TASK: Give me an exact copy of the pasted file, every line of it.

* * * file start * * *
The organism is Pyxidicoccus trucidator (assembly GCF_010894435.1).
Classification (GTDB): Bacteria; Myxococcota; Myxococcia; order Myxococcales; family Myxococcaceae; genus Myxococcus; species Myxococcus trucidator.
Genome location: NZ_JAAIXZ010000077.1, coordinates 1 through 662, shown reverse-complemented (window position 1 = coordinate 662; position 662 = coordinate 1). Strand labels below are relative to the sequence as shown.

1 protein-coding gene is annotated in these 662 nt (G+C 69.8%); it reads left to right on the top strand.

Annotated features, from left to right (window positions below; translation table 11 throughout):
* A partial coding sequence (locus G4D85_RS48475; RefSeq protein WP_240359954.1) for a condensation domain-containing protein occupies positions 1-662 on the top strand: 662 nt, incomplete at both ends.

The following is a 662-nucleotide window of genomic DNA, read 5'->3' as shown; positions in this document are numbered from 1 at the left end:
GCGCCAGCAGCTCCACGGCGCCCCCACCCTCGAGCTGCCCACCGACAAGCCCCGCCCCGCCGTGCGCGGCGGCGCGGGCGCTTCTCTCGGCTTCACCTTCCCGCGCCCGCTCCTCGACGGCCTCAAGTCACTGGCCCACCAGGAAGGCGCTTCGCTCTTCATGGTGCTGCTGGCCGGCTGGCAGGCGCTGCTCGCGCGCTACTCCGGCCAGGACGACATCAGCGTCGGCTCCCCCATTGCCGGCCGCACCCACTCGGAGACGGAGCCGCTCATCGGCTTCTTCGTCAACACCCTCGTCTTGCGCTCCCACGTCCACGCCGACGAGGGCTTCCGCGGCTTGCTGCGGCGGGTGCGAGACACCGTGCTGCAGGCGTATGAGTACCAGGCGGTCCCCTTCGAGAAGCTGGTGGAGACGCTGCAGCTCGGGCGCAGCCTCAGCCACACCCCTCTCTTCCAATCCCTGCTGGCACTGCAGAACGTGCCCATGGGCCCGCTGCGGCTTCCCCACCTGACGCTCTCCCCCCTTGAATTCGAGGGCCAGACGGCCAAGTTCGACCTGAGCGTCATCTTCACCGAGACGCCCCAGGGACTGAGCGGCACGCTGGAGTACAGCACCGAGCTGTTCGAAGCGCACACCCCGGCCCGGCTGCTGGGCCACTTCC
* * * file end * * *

The organism is Pyxidicoccus trucidator (assembly GCF_010894435.1).
Classification (GTDB): Bacteria; Myxococcota; Myxococcia; order Myxococcales; family Myxococcaceae; genus Myxococcus; species Myxococcus trucidator.
Genome location: NZ_JAAIXZ010000077.1, coordinates 1 through 662, shown reverse-complemented (window position 1 = coordinate 662; position 662 = coordinate 1). Strand labels below are relative to the sequence as shown.

1 protein-coding gene is annotated in these 662 nt (G+C 69.8%); it reads left to right on the top strand.

Annotated features, from left to right (window positions below; translation table 11 throughout):
* A partial coding sequence (locus G4D85_RS48475; RefSeq protein WP_240359954.1) for a condensation domain-containing protein occupies positions 1-662 on the top strand: 662 nt, incomplete at both ends.

The following is a 662-nucleotide window of genomic DNA, read 5'->3' as shown; positions in this document are numbered from 1 at the left end:
GCGCCAGCAGCTCCACGGCGCCCCCACCCTCGAGCTGCCCACCGACAAGCCCCGCCCCGCCGTGCGCGGCGGCGCGGGCGCTTCTCTCGGCTTCACCTTCCCGCGCCCGCTCCTCGACGGCCTCAAGTCACTGGCCCACCAGGAAGGCGCTTCGCTCTTCATGGTGCTGCTGGCCGGCTGGCAGGCGCTGCTCGCGCGCTACTCCGGCCAGGACGACATCAGCGTCGGCTCCCCCATTGCCGGCCGCACCCACTCGGAGACGGAGCCGCTCATCGGCTTCTTCGTCAACACCCTCGTCTTGCGCTCCCACGTCCACGCCGACGAGGGCTTCCGCGGCTTGCTGCGGCGGGTGCGAGACACCGTGCTGCAGGCGTATGAGTACCAGGCGGTCCCCTTCGAGAAGCTGGTGGAGACGCTGCAGCTCGGGCGCAGCCTCAGCCACACCCCTCTCTTCCAATCCCTGCTGGCACTGCAGAACGTGCCCATGGGCCCGCTGCGGCTTCCCCACCTGACGCTCTCCCCCCTTGAATTCGAGGGCCAGACGGCCAAGTTCGACCTGAGCGTCATCTTCACCGAGACGCCCCAGGGACTGAGCGGCACGCTGGAGTACAGCACCGAGCTGTTCGAAGCGCACACCCCGGCCCGGCTGCTGGGCCACTTCC